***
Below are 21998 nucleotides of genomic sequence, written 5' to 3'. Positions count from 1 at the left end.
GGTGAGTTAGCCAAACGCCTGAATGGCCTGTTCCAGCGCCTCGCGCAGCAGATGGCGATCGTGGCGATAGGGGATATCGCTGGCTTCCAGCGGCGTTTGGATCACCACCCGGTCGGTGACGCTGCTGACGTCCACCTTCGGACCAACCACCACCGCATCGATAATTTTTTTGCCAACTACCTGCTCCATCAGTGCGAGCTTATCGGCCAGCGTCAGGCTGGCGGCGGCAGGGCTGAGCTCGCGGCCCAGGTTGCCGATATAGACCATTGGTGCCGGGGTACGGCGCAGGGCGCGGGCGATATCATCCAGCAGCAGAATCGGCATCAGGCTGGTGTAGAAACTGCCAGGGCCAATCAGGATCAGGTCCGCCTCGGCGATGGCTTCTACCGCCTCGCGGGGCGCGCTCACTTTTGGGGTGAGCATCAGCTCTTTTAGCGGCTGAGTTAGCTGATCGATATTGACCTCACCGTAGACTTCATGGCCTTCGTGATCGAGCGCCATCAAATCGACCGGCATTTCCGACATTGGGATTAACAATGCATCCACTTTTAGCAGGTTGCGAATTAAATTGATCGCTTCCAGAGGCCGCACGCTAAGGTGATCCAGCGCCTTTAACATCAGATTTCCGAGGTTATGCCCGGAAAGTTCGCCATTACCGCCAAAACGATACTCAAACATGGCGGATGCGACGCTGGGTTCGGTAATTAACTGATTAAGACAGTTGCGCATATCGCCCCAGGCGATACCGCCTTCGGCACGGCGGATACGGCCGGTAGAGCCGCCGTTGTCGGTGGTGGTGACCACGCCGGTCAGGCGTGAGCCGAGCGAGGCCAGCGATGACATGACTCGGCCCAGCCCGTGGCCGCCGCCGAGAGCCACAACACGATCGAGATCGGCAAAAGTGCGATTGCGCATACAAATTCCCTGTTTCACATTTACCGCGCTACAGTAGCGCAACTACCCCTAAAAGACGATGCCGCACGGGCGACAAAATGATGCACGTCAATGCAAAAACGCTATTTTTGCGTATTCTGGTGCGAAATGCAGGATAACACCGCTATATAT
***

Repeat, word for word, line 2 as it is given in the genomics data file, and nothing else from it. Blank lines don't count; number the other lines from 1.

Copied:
GGTGAGTTAGCCAAACGCCTGAATGGCCTGTTCCAGCGCCTCGCGCAGCAGATGGCGATCGTGGCGATAGGGGATATCGCTGGCTTCCAGCGGCGTTTGGATCACCACCCGGTCGGTGACGCTGCTGACGTCCACCTTCGGACCAACCACCACCGCATCGATAATTTTTTTGCCAACTACCTGCTCCATCAGTGCGAGCTTATCGGCCAGCGTCAGGCTGGCGGCGGCAGGGCTGAGCTCGCGGCCCAGGTTGCCGATATAGACCATTGGTGCCGGGGTACGGCGCAGGGCGCGGGCGATATCATCCAGCAGCAGAATCGGCATCAGGCTGGTGTAGAAACTGCCAGGGCCAATCAGGATCAGGTCCGCCTCGGCGATGGCTTCTACCGCCTCGCGGGGCGCGCTCACTTTTGGGGTGAGCATCAGCTCTTTTAGCGGCTGAGTTAGCTGATCGATATTGACCTCACCGTAGACTTCATGGCCTTCGTGATCGAGCGCCATCAAATCGACCGGCATTTCCGACATTGGGATTAACAATGCATCCACTTTTAGCAGGTTGCGAATTAAATTGATCGCTTCCAGAGGCCGCACGCTAAGGTGATCCAGCGCCTTTAACATCAGATTTCCGAGGTTATGCCCGGAAAGTTCGCCATTACCGCCAAAACGATACTCAAACATGGCGGATGCGACGCTGGGTTCGGTAATTAACTGATTAAGACAGTTGCGCATATCGCCCCAGGCGATACCGCCTTCGGCACGGCGGATACGGCCGGTAGAGCCGCCGTTGTCGGTGGTGGTGACCACGCCGGTCAGGCGTGAGCCGAGCGAGGCCAGCGATGACATGACTCGGCCCAGCCCGTGGCCGCCGCCGAGAGCCACAACACGATCGAGATCGGCAAAAGTGCGATTGCGCATACAAATTCCCTGTTTCACATTTACCGCGCTACAGTAGCGCAACTACCCCTAAAAGACGATGCCGCACGGGCGACAAAATGATGCACGTCAATGCAAAAACGCTATTTTTGCGTATTCTGGTGCGAAATGCAGGATAACACCGCTATATAT